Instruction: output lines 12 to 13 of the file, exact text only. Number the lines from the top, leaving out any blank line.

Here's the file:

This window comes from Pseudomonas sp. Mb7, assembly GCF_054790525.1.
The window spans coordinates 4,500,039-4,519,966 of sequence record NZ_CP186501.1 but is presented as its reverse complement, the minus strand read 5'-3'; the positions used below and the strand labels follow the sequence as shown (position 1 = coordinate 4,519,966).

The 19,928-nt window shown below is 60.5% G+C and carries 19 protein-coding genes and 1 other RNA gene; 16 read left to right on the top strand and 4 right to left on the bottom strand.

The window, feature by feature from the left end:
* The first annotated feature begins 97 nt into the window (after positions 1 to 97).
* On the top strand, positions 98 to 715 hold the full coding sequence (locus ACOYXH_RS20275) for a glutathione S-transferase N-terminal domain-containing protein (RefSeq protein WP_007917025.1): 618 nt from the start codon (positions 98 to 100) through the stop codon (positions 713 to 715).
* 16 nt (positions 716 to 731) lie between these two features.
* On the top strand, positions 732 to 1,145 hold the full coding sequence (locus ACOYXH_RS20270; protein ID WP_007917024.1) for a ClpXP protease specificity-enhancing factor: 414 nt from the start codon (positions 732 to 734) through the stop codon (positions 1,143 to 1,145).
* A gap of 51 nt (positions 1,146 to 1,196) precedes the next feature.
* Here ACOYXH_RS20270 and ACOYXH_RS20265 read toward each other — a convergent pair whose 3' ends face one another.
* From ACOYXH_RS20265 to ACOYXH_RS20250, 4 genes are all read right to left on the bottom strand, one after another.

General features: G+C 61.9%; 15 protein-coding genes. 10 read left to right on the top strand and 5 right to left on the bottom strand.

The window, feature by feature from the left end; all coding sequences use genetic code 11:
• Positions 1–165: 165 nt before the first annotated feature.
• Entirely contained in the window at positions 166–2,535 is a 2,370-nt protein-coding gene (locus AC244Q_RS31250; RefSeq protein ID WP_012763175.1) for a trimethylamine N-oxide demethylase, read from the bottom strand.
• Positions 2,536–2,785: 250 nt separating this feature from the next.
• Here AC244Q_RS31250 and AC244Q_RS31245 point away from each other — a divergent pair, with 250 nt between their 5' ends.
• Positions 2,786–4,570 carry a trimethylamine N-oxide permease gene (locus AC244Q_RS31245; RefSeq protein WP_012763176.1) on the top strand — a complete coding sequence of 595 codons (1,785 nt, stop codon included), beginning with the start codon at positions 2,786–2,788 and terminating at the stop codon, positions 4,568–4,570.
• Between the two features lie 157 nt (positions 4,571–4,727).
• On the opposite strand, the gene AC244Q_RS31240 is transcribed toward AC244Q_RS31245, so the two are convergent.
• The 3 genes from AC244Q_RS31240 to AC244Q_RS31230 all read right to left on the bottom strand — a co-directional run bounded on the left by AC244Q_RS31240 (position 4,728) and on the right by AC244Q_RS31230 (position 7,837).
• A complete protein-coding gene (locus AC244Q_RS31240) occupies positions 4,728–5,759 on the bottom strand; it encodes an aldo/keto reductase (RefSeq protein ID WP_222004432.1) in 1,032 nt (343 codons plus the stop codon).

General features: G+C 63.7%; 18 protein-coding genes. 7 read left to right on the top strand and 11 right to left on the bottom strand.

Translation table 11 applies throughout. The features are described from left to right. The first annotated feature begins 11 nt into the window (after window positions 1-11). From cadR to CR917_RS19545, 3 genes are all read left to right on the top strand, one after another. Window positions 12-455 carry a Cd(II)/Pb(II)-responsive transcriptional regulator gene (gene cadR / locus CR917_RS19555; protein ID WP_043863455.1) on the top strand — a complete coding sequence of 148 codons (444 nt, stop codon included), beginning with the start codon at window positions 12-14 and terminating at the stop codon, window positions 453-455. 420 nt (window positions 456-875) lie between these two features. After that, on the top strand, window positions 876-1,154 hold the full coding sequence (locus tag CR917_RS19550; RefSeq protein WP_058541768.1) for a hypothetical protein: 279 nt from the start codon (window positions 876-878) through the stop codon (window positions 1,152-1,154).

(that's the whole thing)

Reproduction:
General features: G+C 61.9%; 15 protein-coding genes. 10 read left to right on the top strand and 5 right to left on the bottom strand.

The window, feature by feature from the left end; all coding sequences use genetic code 11: